The first meeting was in the morning of Thursday 15 November at the House of Lords, at the invitation Lord Alton, for an invited group of religious policymakers, scholars, and representatives of civil society. The second was a public lecture and discussion, cosponsored by Heythrop College and the Catholic Union, in the afternoon of the same day, in the Loyola Hall of Heythrop College, Kensington Square.
Oasis is an International Foundation created in 2004 to encourage mutual understanding and opportunities for encounter between Christians and Muslims in contemporary societies. To this aim Oasis publishes a journal in several languages (including English, Arabic and Urdu), a newsletter and two series of books. The events in London follow the presentation at the UNESCO in Paris (2005), the dialogue with the rector and professors of Al-Azhar University of Cairo (2006) and the conference at the UN Headquarters in New York (2007). Oasis believes that interreligious dialogue involves intercultural dialogue, because religious experience is always lived and expressed through the medium of culture: not merely on the theological and spiritual level, but also on the political, economic, and social levels.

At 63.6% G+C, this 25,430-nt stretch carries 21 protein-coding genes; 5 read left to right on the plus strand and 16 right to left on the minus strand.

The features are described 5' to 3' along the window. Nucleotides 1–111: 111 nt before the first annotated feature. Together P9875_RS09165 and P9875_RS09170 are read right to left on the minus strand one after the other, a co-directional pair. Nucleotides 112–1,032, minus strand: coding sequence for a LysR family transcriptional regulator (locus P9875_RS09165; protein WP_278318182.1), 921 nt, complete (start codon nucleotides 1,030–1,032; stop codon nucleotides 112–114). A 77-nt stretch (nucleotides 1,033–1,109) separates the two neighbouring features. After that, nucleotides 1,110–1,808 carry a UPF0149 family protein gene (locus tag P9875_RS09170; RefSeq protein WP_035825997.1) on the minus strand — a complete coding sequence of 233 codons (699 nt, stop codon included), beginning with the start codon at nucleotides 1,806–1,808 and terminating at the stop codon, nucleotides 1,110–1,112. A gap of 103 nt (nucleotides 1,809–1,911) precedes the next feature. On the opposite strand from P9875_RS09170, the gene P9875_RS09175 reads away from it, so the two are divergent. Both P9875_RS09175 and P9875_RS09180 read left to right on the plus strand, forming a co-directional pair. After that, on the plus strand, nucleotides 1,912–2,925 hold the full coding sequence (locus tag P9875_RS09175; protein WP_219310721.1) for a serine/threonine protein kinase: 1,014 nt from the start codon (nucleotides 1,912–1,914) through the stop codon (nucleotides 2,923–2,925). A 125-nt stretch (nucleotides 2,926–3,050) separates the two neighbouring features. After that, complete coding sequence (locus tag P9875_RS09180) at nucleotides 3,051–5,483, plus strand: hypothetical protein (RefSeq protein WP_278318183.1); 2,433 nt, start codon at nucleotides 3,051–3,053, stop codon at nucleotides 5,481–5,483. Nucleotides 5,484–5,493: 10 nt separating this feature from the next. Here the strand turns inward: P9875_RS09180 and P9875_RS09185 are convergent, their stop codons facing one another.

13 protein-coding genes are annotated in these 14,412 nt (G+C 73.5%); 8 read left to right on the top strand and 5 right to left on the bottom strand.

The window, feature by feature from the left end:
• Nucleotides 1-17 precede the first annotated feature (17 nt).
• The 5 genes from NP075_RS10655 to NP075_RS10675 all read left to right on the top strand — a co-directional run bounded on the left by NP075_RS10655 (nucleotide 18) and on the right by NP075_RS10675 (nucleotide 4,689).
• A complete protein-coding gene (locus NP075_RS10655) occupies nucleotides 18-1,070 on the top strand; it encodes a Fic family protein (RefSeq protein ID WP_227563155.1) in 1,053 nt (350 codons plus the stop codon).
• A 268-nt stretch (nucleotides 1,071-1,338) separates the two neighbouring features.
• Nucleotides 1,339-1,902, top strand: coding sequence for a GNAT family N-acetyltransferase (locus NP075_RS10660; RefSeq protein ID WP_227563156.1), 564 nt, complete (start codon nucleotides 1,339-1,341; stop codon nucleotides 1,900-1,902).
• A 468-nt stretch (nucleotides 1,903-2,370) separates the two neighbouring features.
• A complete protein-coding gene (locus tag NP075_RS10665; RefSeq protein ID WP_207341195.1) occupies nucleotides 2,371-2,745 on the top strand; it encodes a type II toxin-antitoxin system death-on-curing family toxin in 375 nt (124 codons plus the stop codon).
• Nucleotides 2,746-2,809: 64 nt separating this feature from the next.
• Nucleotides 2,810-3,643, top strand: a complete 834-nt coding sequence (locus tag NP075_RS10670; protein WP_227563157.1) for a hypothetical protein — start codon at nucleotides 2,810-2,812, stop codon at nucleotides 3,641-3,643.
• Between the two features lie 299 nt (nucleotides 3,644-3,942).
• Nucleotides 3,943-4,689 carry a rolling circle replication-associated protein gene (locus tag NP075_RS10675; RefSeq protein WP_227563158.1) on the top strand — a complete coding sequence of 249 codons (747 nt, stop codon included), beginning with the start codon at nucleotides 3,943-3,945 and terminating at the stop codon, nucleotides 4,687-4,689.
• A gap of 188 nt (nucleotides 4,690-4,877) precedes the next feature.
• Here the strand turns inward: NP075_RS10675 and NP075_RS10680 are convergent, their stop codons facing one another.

Further information about Oasis is available here: http://www.oasiscenter.eu/about-us. The talks are available on the Oasis website. For health reasons, I was unable to travel to London, but I have been receiving reports and copies of papers. What follows is mainly my summary of the Cardinal's two papers, followed by an extracts from responses.
The private briefing to religious leaders and intellectuals at the House of Lords was introduced by Lord David Alton. In his opening remarks Lord Alton said:
The Oasis foundation has a vast network of relationships: a board of promoters including Cardinals and Bishops, from the West, but also from the countries with an Islamic majority, and a scientific board, which meet every year, alternatively in the West and in the Middle East. Its conception has proved providential, coming at a time when – as we all know – tensions between Christians and Muslims have been on the rise throughout the world. But the foundation’s greatest and unique strength, I believe, has been to recognize the complexity of these tensions, offering intelligent, profound and effective responses to the challenges faced in – what His Eminence has rightly called – our "hybridized" societies. Oasis goes beyond mere intellectualism, and seeks to transcend usual labels such as multiculturalism and reciprocity and the usual “moderate–radical” epithets. All of this is to be applauded, and I am sure we will learn much more about this invaluable and greatly needed approach today.Lord Alton then introduced the three scholars who were to lead a debate after the lecture: Dr. Karim Lahham, a barrister and an expert in Islamic Law who completed his doctorate at the University of Cambridge; Professor John Milbank, a theologian who lectures in religion, politics and ethics at the University of Nottingham; and Ian Richard Netton, Shariah Professor of Islamic Studies at the University of Exeter. (Professor Netton was recently appointed Consultor of the Vatican Commission for religious relations with Muslims.)